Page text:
InChIs are a powerful way to communicate chemical structures. They are going to enable internet chemistry and when we roll out the InChI Resolver shortly then the community will have access to a resource to resolve InChIKeys and ultimately navigate chemistry on the web. We commonly receive chemical structures in the form of InChIs and in order to deposit the structures we have to convert the InChIs back to chemical structures, commonly into SDF format for batch deposition. For simple organics this is not a difficult process…the tools we have at our disposal can deal with the layout of simple organics. However, for some of the chemical structures we receive optimizing 2D layout is very challenging. Many of the issues come with fullerenes (See examples below) but not only. Carbohydrates, complex cycles etc are big challenges.

clean

In building the InChI resolver we hope to provide attractive visual depictions of the associated structures. Without AuxInfo data carrying the coordinates,  or without the deposition of SDF files containing the layout coordinates we have a major challenge ahead of us. Auxinfo data are shown below for erythromycin. These data are rarely generated when people generate InChIKeys and the issue of structure layout will dominate the interpretation of complex structures.

auxinfo

Since beauty is in the eye of the beholder my judgement is that automatc layour algorithms should only assist in the appropriate layout and eyeballs will need to make the final decision. That is why it is better to deposit SDF files of InChIs with Auxinfo carrying the coordinates than it is to deposit InChIs only and leave the structure layout to an algorithm. It will fail.

I am interested in seeing what people can do with their structure cleaning algorithms on InChIs like this:

InChI=1/C66H103N17O16S/c1-9-35(6)52(69)66-72-32-48(100-66)63(97)80-43(26-34(4)5)59(93)75-42(22-23-50(85)86)58(92)83-53(36(7)10-2)64(98)76-40-20-15-16-25-71-55(89)46(29-49(68)84)78-62(96)47(30-51(87)88)79-61(95)45(28-39-31-70-33-73-39)77-60(94)44(27-38-18-13-12-14-19-38)81-65(99)54(37(8)11-3)82-57(91)41(21-17-24-67)74-56(40)90/h12-14,18-19,31,33-37,40-48,52-54H,9-11,15-17,20-30,32,67,69H2,1-8H3,(H2,68,84)(H,70,73)(H,71,89)(H,74,90)(H,75,93)(H,76,98)(H,77,94)(H,78,96)(H,79,95)(H,80,97)(H,81,99)(H,82,91)(H,83,92)(H,85,86)(H,87,88)/t35u,36u,37u,40-,41+,42+,43-,44+,45-,46-,47+,48u,52-,53-,54-/m0/s1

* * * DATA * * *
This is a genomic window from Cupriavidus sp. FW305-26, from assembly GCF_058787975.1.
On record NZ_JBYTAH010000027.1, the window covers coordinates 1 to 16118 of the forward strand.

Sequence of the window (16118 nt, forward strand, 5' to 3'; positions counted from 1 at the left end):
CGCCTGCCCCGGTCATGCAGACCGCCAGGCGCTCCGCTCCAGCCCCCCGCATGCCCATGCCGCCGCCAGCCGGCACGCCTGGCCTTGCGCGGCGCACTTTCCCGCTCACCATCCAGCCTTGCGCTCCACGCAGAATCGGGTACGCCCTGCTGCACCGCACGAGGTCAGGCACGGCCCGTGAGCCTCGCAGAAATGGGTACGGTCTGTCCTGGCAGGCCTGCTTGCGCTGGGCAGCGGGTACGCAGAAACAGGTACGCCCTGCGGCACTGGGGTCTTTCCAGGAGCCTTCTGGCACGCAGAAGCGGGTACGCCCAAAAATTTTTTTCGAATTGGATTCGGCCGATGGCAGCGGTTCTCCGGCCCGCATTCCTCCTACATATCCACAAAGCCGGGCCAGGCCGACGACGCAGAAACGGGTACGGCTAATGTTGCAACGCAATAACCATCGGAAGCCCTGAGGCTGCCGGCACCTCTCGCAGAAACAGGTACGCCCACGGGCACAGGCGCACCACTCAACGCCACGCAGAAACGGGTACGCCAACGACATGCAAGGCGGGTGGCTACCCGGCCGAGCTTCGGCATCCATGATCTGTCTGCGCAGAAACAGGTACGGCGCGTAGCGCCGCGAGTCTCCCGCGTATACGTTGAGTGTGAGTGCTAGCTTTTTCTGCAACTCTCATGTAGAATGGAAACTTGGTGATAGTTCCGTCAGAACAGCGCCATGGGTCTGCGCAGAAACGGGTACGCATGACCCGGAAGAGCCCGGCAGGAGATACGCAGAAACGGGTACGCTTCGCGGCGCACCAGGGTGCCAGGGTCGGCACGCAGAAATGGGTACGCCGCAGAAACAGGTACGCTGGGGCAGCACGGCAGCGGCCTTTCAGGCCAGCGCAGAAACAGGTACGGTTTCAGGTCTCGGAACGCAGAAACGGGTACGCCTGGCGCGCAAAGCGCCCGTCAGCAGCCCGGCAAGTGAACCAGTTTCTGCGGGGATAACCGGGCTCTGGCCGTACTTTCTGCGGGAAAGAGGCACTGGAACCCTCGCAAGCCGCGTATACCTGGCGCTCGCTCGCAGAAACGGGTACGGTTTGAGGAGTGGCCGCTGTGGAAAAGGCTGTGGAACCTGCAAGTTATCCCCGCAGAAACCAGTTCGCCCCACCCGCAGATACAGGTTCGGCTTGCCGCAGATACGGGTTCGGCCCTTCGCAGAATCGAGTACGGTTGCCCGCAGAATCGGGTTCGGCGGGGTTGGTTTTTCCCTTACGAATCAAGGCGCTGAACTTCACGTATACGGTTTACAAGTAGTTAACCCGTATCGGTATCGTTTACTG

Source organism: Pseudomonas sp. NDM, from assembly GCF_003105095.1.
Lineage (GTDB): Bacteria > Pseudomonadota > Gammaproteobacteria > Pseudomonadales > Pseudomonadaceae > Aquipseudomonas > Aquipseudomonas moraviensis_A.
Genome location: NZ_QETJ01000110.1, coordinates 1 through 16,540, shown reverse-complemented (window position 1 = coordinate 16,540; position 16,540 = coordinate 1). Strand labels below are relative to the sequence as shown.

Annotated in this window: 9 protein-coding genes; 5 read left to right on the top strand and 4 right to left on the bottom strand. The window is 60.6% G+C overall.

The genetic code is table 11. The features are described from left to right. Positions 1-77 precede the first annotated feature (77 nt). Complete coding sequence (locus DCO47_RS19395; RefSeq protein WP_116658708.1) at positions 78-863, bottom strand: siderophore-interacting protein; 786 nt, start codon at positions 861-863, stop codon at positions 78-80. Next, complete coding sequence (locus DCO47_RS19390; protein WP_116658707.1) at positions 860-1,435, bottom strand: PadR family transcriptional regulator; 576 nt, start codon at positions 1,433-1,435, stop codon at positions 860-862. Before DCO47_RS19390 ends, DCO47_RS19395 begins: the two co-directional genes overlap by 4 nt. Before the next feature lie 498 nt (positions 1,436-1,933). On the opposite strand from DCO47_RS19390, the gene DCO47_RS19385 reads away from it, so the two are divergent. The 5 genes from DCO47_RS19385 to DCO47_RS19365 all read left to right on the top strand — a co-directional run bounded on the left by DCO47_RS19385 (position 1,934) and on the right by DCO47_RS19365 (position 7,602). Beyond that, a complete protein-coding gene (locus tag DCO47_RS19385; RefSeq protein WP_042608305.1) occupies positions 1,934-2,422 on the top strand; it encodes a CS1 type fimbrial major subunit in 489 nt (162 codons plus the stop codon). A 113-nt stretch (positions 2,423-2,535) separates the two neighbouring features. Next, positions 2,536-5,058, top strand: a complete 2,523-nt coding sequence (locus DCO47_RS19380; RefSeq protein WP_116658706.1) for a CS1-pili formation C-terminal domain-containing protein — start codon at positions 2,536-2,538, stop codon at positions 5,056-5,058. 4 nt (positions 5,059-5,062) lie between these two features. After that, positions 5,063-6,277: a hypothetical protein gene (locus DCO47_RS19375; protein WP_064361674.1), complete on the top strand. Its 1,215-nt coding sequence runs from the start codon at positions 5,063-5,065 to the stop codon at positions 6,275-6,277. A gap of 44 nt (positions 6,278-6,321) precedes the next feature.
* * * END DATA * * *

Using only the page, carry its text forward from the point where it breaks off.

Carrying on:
The images below show the iterative application of DIFFERENT structure layout algorithms. One caution…your layout algorithm should produce the SAME InChI at the end and NOT flip stereocenters. Interesting challenge. Who says cheminformatics isn’t challenging? And who thought building an InChI Resolver would be easy?

layout1layout2layout3layout4

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5 Responses to “The Downside of InChI Depositions”

  1. Rich Apodaca says:

    @Tony, what do you think of the capabilities of the open source Structure Diagram Generation (SDG) tools discussed in this article?:

    http://depth-first.com/articles/2008/03/26/five-open-tools-for-2d-structure-layout-aka-structure-diagram-generation

  2. Joerg Kurt Wegner says:

    One potential solution could be host templates of structures or (large) substructures, which are getting used for ‘getting’ a good look-and-feel. This avoids relying on any layout algorithm and takes away the burden of coordinate submission.

    Here also, users could do this in a social way and upload multiple templates and vote for them. There should be a maximum number, e.g. five. By definition the highest ranked template gets used, but they could also use something like ‘embed with template ranked fourth’

  3. Antony Williams says:

    Rich…I haven’t looked at these tools..I am aware of a lot of the blog discussions about them but haven’t compared them myself. My judgment is that they will likely work well on basic organics but that, like all cleaning algorithms, will be challenged by the more complex molecules. I think a good test will be to assemble an SDF file of challenging molecules and make them available for testing the algorithms. Are you aware whether any of the 5 open tools you discussed have the ability to upload an SDF file to a server and return an SDF file of cleaned structures? Thanks

  4. Antony Williams says:

    Joerg…In the past 2 days I have been working on publishing some very diverse structures…you’ll see some interesting news shortly. The templated approach underlying Cleaning algorithms is a useful approach I agree. However..we don’t use our own cleaning algorithms and those we do use would need to use the templates. Also, this would only have a small impact on the dataset I have been working with in my opinion. The structures are so diverse that if they were templated they would be unlikely to see a related compound in most cases. So…yes…good idea…worth pursuing….but not the panacea

  5. Rich Apodaca says:

    @Tony, Noel has a nice series comparing performance with some tough cases – might be interesting to add your tool of choice to the mix to compare:

    http://baoilleach.blogspot.com/2008/10/cheminformatics-toolkit-face-off.html

    With the right glue code, all of the tools should be configurable as web services that can clean the structures in an sd file (or single molfile).

    P.S. – your comments posting follow-up page seems damaged. Actually gives an error saying content not available or some such.

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